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Revive - priorities for 2005/06 x x x

Ensure that 84% of customers at Revive are from low income households Maximise the amount of furniture collected by Bulky Bob’s that is reused through Revive Establish the local economic impact of the Revive business and investigate its social return on investment

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Ben and Jerry’s Turnover £ 58,394 Inspired by what we had seen in the USA, in October 2003 we opened a Ben and Jerry’s Partnershop in central Chester, a prime retail location and the first franchise of this kind in outside the USA. We wanted to diversify our business using a tried and tested business model and offer an attractive training opportunity to young people. So, through the selling ice cream we offered disadvantaged young people between the ages of 16 and 17 years old, job and training opportunities. In October 2003, we had worked with Fairbridge the young people’s charity and Ben and Jerry’s to recruit 10 young people onto an intensive 6 week personal development programme. In December 2003 we invited them all to apply for 4 salaried training positions in the partnershop. Between January and October 2004 the four trainees recruited took part in 10 training courses between them and gained an average of 6 accredited training qualifications each. The training offered was a mixture of formal job related training and personal development work building self-confidence, motivation and team working skills. Here are some of the things they said about working at Ben and Jerry’s “I feel good of myself” “Feel proud that I am doing a good job” “Increased self belief and I am confident that I will find another job” “ It has been a bit scary sometimes when people left but I got used to working with different people” Achievements 2004/05 Redesign the job and training programme for young people offered in Ben & Jerry’s -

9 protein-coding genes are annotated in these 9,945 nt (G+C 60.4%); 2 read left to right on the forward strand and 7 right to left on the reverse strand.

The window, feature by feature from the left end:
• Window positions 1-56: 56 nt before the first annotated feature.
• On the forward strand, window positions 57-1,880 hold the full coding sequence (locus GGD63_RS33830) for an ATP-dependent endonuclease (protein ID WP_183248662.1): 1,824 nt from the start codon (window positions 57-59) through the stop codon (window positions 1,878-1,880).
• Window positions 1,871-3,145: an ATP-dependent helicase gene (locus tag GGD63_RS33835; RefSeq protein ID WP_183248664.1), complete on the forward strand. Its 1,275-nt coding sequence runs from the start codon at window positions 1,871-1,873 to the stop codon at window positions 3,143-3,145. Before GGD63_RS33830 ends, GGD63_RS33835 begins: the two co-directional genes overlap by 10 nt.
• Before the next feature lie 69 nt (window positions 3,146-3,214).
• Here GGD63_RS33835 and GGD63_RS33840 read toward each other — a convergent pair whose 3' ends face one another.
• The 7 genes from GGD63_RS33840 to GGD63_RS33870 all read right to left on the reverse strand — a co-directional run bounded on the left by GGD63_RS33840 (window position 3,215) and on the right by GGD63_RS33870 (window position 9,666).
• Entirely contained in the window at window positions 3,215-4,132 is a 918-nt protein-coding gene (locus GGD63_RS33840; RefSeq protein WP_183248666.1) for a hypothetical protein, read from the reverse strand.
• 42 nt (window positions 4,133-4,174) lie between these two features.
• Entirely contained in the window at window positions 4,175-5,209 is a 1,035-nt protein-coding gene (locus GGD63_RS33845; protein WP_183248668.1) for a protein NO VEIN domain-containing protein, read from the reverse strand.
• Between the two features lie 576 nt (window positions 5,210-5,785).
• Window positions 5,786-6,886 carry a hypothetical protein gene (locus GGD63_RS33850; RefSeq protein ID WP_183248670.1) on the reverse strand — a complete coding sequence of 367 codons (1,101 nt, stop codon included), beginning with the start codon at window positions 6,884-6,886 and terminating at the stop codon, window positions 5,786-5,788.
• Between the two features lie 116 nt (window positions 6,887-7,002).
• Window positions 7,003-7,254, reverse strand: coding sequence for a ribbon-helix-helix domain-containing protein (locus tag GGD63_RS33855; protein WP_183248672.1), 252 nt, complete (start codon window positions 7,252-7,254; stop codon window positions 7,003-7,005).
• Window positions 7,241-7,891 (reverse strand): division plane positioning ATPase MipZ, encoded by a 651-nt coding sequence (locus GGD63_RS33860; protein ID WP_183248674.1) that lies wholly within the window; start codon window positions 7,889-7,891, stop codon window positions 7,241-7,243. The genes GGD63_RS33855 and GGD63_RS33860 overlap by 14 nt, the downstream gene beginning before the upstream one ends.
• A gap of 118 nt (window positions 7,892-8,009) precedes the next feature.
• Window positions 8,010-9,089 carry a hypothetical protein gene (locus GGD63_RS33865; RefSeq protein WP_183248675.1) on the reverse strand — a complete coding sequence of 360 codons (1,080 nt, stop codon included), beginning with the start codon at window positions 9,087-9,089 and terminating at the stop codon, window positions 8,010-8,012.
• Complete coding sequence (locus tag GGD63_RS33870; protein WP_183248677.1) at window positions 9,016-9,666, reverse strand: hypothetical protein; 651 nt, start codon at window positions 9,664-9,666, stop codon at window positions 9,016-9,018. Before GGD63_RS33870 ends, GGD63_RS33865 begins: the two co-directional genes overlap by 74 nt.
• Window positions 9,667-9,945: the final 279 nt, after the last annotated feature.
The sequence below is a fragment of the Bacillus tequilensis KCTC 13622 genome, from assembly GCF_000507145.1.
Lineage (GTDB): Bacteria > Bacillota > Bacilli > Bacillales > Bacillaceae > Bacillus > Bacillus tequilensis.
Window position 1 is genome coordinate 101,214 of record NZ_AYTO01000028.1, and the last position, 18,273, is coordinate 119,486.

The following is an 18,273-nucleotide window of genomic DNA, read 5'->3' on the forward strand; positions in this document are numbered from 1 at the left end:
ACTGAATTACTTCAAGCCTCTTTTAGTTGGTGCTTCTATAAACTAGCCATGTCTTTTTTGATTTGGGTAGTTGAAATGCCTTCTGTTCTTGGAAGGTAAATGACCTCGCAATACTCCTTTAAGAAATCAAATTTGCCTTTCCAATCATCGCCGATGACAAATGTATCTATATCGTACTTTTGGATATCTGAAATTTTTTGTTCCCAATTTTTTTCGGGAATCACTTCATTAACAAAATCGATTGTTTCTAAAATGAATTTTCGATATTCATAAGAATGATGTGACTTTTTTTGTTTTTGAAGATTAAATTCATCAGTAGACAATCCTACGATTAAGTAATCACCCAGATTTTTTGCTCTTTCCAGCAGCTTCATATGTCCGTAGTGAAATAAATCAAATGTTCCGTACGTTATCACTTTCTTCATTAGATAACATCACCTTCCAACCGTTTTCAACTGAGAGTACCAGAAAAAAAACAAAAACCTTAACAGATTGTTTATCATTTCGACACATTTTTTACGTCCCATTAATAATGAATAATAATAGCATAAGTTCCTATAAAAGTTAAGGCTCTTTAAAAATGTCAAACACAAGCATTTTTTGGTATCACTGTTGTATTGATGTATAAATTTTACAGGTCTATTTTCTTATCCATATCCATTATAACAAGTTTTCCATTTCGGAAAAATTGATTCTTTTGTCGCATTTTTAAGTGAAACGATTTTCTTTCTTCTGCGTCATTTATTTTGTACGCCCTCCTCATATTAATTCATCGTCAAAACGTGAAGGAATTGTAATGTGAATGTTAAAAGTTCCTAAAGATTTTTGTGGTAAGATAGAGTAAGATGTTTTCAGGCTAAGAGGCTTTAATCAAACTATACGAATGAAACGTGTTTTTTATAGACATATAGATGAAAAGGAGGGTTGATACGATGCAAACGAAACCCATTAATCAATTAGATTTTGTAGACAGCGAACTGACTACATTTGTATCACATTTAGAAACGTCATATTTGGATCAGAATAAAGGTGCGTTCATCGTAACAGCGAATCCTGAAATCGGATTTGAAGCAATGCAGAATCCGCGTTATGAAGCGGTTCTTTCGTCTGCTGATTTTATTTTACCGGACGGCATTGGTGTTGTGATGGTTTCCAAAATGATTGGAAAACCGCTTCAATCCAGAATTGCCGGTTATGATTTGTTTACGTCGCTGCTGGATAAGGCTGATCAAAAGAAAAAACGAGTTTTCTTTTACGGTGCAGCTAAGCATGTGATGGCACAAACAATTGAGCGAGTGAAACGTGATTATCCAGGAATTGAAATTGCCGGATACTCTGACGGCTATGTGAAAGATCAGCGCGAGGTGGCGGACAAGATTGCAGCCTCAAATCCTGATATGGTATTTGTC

Throughout the year we constantly reviewed the training programme to ensure we were offering the best training opportunities that we could the trainees stayed with us for an average of 10 months starting with their induction training in October 2003 and leaving in April, June, August and October 2004. Two of them went on to employment elsewhere, one to study Information Technology and another was dismissed due to poor attendance. Sadly in October 2004, after a year of trading on the high street our ice cream business was not working on a commercial basis and was making substantial losses trading well below the expected levels that Ben and Jerry’s had advised us. We therefore decided to close this business. We were very disappointed to have to do this. The closure resulted in minimal impact on employees the manager was transferred to our Revive store in Halton, the assistant manager and the one remaining trainee were leaving to go back to full time education.

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We have some regrets about our Ben and Jerry’s experience. We were confident about the business model and we know that the Partnershop model does work. We believe that location was the issue and we opened it in the wrong place. You cannot sell enough ice cream all year on a UK high street. The Cresco Trust info@crescotrust.com in Derry, Northern Ireland opened their first and very profitable Partnershop in August 2004 in a shopping mall it has been so successful that they are now in the process of opening a second Partnershop. The key to their success has been the location – it seems people will eat ice cream all year in a shopping mal and not as we learned on the high street. We wish Cresco well and believe that if we had not taken the risk on opening our store they may never have followed.